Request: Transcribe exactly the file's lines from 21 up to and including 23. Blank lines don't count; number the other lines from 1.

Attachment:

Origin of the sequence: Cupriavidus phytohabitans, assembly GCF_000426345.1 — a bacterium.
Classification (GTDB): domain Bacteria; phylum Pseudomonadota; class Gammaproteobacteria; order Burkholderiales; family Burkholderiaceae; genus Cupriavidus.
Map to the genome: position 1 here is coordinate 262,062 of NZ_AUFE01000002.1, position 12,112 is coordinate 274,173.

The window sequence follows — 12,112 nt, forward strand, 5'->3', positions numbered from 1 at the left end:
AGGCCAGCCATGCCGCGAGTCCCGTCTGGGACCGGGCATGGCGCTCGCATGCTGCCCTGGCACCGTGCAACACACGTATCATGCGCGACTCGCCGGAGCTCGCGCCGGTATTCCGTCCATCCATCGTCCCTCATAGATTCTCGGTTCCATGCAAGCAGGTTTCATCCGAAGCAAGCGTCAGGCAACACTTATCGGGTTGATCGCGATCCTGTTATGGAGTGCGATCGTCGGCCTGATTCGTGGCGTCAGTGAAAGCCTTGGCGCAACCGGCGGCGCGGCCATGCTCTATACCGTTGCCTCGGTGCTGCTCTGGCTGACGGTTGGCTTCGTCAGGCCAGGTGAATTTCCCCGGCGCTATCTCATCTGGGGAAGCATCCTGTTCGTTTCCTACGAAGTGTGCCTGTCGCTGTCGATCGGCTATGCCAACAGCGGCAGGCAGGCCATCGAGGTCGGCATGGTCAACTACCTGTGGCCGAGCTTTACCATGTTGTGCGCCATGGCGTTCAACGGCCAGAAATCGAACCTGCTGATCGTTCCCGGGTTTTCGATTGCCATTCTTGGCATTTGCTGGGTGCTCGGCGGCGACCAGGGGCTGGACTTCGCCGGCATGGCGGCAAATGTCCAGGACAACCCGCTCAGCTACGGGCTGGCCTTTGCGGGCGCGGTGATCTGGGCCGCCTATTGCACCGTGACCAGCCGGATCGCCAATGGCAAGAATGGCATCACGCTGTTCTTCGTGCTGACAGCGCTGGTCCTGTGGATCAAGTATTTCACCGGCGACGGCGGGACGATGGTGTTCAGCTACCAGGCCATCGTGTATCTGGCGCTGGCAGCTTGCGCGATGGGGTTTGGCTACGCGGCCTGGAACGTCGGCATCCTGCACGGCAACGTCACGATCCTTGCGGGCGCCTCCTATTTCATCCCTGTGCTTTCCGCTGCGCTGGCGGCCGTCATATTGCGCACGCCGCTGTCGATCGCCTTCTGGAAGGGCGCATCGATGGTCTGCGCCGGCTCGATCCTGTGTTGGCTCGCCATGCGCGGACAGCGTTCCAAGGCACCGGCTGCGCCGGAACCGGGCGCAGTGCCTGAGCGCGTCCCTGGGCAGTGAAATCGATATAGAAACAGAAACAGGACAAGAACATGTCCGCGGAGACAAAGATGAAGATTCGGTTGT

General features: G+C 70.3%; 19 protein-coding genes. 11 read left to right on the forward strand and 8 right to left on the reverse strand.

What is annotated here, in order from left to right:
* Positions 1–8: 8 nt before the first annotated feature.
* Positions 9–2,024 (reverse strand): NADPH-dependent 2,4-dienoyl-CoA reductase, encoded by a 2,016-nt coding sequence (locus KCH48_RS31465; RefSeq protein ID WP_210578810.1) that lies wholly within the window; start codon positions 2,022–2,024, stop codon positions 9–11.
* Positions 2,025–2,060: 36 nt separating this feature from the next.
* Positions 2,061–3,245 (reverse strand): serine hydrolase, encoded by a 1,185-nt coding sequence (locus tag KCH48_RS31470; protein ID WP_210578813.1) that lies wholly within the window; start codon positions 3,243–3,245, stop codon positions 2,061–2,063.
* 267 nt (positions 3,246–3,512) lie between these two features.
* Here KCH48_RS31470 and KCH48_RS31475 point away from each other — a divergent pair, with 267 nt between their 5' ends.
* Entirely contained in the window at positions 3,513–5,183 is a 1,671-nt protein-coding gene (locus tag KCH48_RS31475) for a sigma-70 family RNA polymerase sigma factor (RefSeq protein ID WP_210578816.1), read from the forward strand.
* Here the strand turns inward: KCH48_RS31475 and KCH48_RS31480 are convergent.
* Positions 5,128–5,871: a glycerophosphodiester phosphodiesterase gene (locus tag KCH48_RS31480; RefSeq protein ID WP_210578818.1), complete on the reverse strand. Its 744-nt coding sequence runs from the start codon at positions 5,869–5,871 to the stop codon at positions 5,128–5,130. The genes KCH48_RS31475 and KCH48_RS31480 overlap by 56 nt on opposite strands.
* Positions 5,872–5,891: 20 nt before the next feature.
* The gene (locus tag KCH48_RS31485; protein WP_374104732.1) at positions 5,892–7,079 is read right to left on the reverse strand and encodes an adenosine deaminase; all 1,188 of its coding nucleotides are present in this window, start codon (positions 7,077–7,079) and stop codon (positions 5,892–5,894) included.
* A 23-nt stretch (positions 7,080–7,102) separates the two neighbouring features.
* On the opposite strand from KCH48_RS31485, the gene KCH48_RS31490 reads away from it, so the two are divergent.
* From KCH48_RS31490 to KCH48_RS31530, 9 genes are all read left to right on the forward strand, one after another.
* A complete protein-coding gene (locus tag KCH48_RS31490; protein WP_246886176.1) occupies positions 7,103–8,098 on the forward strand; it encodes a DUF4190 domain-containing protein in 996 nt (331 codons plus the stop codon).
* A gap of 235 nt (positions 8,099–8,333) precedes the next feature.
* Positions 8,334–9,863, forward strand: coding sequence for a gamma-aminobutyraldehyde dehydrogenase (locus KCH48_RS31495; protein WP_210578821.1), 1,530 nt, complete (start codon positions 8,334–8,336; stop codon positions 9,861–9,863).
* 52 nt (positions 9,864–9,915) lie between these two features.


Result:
* From KCH48_RS31490 to KCH48_RS31530, 9 genes are all read left to right on the forward strand, one after another.
* A complete protein-coding gene (locus tag KCH48_RS31490; protein WP_246886176.1) occupies positions 7,103–8,098 on the forward strand; it encodes a DUF4190 domain-containing protein in 996 nt (331 codons plus the stop codon).
* A gap of 235 nt (positions 8,099–8,333) precedes the next feature.